The coupled horizontal -vertical response of elastomeric and lead-rubber seismic isolation bearings
Elastomeric and lead-rubber bearings are two types of seismic isolation hardware widely implemented in buildings, bridges and other infrastructure in the United States and around the world. These bearings consist of a number of elastomeric (rubber) layers bonded to intermediate steel (shim) plates. The total thickness of rubber controls the low horizontal stiffness and the close spacing of the intermediate shims provides a large vertical stiffness for a given bonded rubber area and elastomer shear modulus. Conceptually, a lead-rubber bearing differs from an elastomeric bearing only through the addition of a lead-core typically located in a central hole. During earthquake ground shaking, the low horizontal stiffness of elastomeric and lead-rubber bearings translates into large lateral displacements, typically on the order of 100--200% rubber shear strain, that might lead to significant reductions in the axial load carrying capacity and vertical stiffness of the individual bearings.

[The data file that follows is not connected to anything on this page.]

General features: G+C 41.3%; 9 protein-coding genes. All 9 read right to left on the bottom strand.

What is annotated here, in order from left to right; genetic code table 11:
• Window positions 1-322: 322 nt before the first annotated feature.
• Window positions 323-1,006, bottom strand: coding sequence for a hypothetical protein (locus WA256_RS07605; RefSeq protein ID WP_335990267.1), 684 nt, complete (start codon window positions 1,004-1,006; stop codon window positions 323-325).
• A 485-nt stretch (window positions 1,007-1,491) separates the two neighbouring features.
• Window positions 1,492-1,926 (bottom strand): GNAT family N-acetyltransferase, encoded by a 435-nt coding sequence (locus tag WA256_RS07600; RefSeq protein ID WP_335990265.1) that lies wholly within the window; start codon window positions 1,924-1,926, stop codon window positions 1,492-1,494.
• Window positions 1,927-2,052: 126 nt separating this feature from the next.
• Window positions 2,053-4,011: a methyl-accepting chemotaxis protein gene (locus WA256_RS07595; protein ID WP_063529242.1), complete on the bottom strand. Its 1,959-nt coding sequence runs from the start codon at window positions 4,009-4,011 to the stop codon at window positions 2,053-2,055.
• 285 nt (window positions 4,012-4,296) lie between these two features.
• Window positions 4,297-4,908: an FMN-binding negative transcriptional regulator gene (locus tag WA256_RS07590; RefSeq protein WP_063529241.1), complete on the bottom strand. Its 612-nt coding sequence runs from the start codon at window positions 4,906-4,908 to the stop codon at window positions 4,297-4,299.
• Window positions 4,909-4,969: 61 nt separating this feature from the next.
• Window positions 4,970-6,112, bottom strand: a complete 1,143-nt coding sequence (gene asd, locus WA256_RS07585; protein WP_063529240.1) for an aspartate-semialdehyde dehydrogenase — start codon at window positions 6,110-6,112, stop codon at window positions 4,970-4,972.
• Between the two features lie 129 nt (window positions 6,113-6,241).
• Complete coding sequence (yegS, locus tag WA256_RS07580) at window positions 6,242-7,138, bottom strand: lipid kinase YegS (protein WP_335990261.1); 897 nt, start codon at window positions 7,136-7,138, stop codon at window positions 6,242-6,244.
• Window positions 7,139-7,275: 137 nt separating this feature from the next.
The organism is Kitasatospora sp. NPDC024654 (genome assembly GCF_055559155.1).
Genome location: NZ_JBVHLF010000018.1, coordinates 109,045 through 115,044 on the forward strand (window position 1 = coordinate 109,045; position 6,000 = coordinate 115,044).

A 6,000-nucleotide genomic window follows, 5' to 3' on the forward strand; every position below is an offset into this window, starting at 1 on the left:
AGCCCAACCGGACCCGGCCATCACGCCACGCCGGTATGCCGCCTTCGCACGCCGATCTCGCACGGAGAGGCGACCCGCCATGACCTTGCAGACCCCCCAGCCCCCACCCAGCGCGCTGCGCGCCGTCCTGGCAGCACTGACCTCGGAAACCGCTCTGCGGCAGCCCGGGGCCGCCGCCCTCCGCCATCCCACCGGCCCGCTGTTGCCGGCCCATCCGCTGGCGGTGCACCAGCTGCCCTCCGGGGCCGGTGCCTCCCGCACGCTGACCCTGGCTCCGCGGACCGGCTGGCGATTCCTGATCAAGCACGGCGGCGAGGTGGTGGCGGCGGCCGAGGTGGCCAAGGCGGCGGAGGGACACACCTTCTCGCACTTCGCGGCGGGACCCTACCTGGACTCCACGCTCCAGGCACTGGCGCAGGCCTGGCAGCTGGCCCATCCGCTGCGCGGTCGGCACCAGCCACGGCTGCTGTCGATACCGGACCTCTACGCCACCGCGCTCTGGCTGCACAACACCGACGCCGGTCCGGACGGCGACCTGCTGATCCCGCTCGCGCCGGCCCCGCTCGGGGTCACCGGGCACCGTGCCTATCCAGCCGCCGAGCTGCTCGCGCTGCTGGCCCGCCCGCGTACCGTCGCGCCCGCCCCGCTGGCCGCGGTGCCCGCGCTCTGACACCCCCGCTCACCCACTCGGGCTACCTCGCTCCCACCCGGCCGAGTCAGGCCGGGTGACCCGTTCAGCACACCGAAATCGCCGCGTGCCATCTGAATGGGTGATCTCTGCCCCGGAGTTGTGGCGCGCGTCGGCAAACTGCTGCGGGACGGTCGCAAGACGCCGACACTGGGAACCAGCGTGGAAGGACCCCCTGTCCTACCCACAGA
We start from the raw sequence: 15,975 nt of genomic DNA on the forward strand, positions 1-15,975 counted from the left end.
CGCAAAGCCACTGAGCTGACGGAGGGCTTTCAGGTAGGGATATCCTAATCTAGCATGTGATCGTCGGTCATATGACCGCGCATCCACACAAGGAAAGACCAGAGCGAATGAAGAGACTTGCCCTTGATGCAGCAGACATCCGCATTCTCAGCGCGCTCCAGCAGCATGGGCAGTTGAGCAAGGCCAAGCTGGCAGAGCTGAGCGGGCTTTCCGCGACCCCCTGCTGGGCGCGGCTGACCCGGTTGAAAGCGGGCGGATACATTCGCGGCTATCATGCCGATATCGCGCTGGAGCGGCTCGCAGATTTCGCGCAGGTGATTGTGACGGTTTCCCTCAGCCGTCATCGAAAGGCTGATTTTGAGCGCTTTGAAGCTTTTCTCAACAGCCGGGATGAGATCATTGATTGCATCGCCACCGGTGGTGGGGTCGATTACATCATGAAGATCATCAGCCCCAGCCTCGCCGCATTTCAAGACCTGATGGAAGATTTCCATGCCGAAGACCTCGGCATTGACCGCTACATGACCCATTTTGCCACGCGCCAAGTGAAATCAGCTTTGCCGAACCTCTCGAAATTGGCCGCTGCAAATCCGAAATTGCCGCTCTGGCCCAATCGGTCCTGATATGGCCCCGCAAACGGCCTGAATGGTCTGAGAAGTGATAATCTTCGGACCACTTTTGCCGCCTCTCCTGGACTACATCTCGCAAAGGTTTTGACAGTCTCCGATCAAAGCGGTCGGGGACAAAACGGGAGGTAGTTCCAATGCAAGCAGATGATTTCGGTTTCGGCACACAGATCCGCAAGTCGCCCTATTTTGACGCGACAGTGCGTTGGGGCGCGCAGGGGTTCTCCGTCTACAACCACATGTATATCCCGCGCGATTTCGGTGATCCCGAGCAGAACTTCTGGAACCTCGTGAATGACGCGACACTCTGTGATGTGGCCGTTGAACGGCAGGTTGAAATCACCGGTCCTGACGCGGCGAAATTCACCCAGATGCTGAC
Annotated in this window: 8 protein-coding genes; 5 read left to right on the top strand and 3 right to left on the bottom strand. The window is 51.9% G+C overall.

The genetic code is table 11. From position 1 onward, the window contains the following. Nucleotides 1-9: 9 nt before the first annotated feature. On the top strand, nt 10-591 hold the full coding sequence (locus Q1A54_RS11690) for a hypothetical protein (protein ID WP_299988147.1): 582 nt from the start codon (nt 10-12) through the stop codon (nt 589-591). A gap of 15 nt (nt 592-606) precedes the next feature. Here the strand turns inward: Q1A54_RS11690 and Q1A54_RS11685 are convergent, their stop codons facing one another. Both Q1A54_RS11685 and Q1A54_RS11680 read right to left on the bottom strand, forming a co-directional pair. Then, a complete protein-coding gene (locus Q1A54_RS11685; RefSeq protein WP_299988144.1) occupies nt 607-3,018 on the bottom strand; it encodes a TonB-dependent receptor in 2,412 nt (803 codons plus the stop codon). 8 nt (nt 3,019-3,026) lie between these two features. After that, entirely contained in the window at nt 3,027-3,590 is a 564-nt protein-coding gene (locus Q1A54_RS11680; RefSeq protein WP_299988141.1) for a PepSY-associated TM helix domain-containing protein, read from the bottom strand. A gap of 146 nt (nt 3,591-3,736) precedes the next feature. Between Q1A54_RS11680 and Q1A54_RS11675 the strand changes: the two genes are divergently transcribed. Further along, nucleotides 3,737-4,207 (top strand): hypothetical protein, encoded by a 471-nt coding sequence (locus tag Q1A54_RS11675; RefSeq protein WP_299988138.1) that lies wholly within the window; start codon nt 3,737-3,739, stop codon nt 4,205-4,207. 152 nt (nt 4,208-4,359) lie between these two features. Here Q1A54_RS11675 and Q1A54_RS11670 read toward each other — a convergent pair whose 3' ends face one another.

This dissertation presents an analytical and experimental investigation of the coupled horizontal-vertical response of elastomeric and lead-rubber bearings focusing on the influence of lateral displacement on the vertical stiffness. Component testing was performed with reduced scale low-damping rubber (LDR) and lead-rubber (LR) bearings to determine the vertical stiffness at various lateral offsets. The numerical studies included finite element (FE) analysis of the reduced scale LDR bearing. The results of the experimental and FE investigations were used to evaluate three analytical formulations to predict the vertical stiffness at a given lateral displacement. From component testing the vertical stiffness of the LDR and LR bearings was shown to decrease with increasing lateral displacement and at a lateral displacement equivalent to 150% rubber shear strain a 40--50% reduction in vertical stiffness was observed. One of the three analytical formulations, based on the Koh-Kelly two-spring model, was shown to predicted the measured reduction in vertical stiffness of the LDR and LR bearings at each lateral offset with reasonable accuracy. In addition, earthquake simulation testing was performed to investigate the coupled horizontal-vertical response of a bridge model isolated with either LDR or LR bearings. The results of simulations performed with three components of excitation were used to evaluate an equivalent linear static (ELS) procedure for the estimation of the vertical load due to the vertical ground shaking. The equivalent linear static procedure was shown to conservatively estimate measured maximum vertical loads due to the vertical component of excitation for most simulations.